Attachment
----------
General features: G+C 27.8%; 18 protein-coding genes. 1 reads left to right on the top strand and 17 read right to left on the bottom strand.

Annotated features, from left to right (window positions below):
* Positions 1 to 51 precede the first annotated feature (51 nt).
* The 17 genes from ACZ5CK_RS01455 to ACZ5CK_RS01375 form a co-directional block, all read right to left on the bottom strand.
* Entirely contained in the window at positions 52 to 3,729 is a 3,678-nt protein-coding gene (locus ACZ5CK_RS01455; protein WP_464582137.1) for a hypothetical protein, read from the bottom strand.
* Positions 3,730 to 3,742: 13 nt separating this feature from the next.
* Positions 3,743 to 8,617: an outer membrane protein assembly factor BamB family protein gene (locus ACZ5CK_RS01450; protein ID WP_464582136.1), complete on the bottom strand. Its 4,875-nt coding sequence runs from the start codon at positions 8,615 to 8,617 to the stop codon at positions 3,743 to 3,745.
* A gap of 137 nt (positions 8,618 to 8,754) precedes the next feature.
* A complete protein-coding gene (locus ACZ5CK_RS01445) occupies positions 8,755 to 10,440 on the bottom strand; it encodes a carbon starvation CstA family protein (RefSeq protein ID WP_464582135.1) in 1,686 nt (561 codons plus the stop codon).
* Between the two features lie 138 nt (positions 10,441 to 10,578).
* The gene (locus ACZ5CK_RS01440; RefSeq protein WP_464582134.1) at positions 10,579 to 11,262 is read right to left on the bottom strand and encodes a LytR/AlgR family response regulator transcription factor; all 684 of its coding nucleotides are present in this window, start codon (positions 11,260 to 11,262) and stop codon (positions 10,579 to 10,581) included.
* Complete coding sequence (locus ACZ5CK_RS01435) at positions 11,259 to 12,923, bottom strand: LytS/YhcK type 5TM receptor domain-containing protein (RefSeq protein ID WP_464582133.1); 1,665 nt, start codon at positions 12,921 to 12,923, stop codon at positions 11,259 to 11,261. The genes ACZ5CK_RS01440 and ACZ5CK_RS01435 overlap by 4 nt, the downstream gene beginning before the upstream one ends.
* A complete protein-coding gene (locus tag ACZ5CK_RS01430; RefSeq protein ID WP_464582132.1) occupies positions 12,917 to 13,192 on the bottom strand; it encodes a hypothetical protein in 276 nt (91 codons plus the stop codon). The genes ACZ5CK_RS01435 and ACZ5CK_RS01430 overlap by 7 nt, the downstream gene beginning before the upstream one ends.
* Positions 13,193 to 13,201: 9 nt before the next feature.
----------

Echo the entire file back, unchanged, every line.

General features: G+C 27.8%; 18 protein-coding genes. 1 reads left to right on the top strand and 17 read right to left on the bottom strand.

Annotated features, from left to right (window positions below):
* Positions 1 to 51 precede the first annotated feature (51 nt).
* The 17 genes from ACZ5CK_RS01455 to ACZ5CK_RS01375 form a co-directional block, all read right to left on the bottom strand.
* Entirely contained in the window at positions 52 to 3,729 is a 3,678-nt protein-coding gene (locus ACZ5CK_RS01455; protein WP_464582137.1) for a hypothetical protein, read from the bottom strand.
* Positions 3,730 to 3,742: 13 nt separating this feature from the next.
* Positions 3,743 to 8,617: an outer membrane protein assembly factor BamB family protein gene (locus ACZ5CK_RS01450; protein ID WP_464582136.1), complete on the bottom strand. Its 4,875-nt coding sequence runs from the start codon at positions 8,615 to 8,617 to the stop codon at positions 3,743 to 3,745.
* A gap of 137 nt (positions 8,618 to 8,754) precedes the next feature.
* A complete protein-coding gene (locus ACZ5CK_RS01445) occupies positions 8,755 to 10,440 on the bottom strand; it encodes a carbon starvation CstA family protein (RefSeq protein ID WP_464582135.1) in 1,686 nt (561 codons plus the stop codon).
* Between the two features lie 138 nt (positions 10,441 to 10,578).
* The gene (locus ACZ5CK_RS01440; RefSeq protein WP_464582134.1) at positions 10,579 to 11,262 is read right to left on the bottom strand and encodes a LytR/AlgR family response regulator transcription factor; all 684 of its coding nucleotides are present in this window, start codon (positions 11,260 to 11,262) and stop codon (positions 10,579 to 10,581) included.
* Complete coding sequence (locus ACZ5CK_RS01435) at positions 11,259 to 12,923, bottom strand: LytS/YhcK type 5TM receptor domain-containing protein (RefSeq protein ID WP_464582133.1); 1,665 nt, start codon at positions 12,921 to 12,923, stop codon at positions 11,259 to 11,261. The genes ACZ5CK_RS01440 and ACZ5CK_RS01435 overlap by 4 nt, the downstream gene beginning before the upstream one ends.
* A complete protein-coding gene (locus tag ACZ5CK_RS01430; RefSeq protein ID WP_464582132.1) occupies positions 12,917 to 13,192 on the bottom strand; it encodes a hypothetical protein in 276 nt (91 codons plus the stop codon). The genes ACZ5CK_RS01435 and ACZ5CK_RS01430 overlap by 7 nt, the downstream gene beginning before the upstream one ends.
* Positions 13,193 to 13,201: 9 nt before the next feature.